It turned out the Dr. Walcott was also a U.C. man. He had two years in college there and went through the medical school. We had many mutual friends. He had been camping with Sterling Bunnell and he knew Mr. Cheek (on the boat) intimately.
We drove in the car 175 miles from Secondi [sic] to Accra. In the town I had my first good look at an African negro town under British control. My first surprise was to find that the natives do not run to extreme colors as in the U.S.A. They had printed clothes slightly resembling Javanese batik in coloring--mostly browns with a little blue.
The women had their babies riding low on their backs, usually tightly bound against them. The babies were nearly always asleep and often their heads were hanging over the edge of the cloth. A few were seen working to one edge until they could get at their milk supply without interfering with the rapid progress of their mother.
Our road was near the sea at first and went through high jungle.
There were hornbills about and also large crows with white breasts. Occasionally we came to a white fort on the coast, Portuguese, Dutch, or English. Cannon lie about rusting, and the forts themselves are used as rest houses or office buildings. They are relics of the times when European countries wanted protected landing places for their traders. We passed through Salt Pond, famous for yellow fever, and went within 17 miles of Asamankese, where this years epidemic took place. We reached Accra at eight o'clock, and I spent the night with Dr. Walcott in his bungalow. A white man had died of yellow fever in Accra on Nov. 30, only 10 days earlier.
The next morning I was carried on the shoulders of two black men to the whale boat and was taken about a mile to our ship. I was the only passenger, and the crew of eight sang and rolled their tongues as they plied their peculiar three-pronged paddles.
On December 10, I reached Lagos. We went up the waterways to the docks, where I was
met by Dr. Beeuwkes and the other members of the staff. We drove in an auto to Yaba, which is reached by crossing from the island to the Mainland on a bridge. There is a large group of buildings here, most of them portable. I have two pleasant rooms in one of the dormitories. In the evening Dr. and Mrs. Beeuwkes gave a dinner in my honor and invited several of the local doctors and their wives. The next day I signed the various books of the notables, and I have already received an invitation to an "At home" at Government House on Dec. 23. I have accepted also an invitation to luncheon to-morrow and dinner to-morrow evening, in honor of Dr. and Mrs. Beeuwkes, and to luncheon and to dinner on Christmas Day.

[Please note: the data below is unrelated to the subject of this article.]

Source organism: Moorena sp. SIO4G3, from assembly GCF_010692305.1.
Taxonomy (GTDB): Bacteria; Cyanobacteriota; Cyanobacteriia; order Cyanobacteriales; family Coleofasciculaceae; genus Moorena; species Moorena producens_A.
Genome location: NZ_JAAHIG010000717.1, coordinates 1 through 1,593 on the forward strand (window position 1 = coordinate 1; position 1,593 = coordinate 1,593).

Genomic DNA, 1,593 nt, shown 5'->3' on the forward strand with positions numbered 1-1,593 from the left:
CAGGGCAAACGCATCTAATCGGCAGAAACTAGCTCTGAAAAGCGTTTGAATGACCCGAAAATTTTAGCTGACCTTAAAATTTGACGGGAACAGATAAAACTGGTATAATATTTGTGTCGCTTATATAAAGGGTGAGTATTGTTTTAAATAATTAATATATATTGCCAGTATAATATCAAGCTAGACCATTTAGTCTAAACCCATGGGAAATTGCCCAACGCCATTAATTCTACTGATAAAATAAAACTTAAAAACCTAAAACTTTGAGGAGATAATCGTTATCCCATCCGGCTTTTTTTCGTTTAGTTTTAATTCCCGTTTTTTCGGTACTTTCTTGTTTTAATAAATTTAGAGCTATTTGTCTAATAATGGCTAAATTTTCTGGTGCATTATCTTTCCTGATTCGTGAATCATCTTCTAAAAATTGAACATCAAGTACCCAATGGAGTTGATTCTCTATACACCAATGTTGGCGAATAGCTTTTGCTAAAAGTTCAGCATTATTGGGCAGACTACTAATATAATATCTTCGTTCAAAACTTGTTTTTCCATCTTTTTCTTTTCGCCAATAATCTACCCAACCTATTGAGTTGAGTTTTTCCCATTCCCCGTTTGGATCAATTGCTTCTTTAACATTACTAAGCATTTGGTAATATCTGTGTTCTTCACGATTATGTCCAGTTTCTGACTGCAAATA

They have recently had lots of plague among natives and a small group of fatal pneumonic plague cases including one of the doctors. There have also been one or two recent yellow fever cases here.
Dr. Beeuwkes looks tired and he and Mrs. B. will sail on the Appam day after to-morrow. The leptospira has not been found and there is little
prospect of any immediate startling developments. I have just come in time to do the heavy work on an annual report and also start the construction of three buildings to cost over $40,000. I would rather play in the laboratory or nose about in the field.
I am hoping to get news from you by the next boat. It is a long time to wait without hearing a word. I hope it is not very cold and that the furnace is behaving well. It is hard to believe that it is really winter anywhere. How is the radio working?
I have drawn no checks since my last letter.
Give my best love to Peggy and Gertrude and Ruth and Billy, also to Grandmother and Auntie Gertrude. As for you, I love you all the time and wish you were here. You would enjoy a few of the meals they serve. I have pawpaw and fresh pineapple alternately at breakfast.
Much love to you all,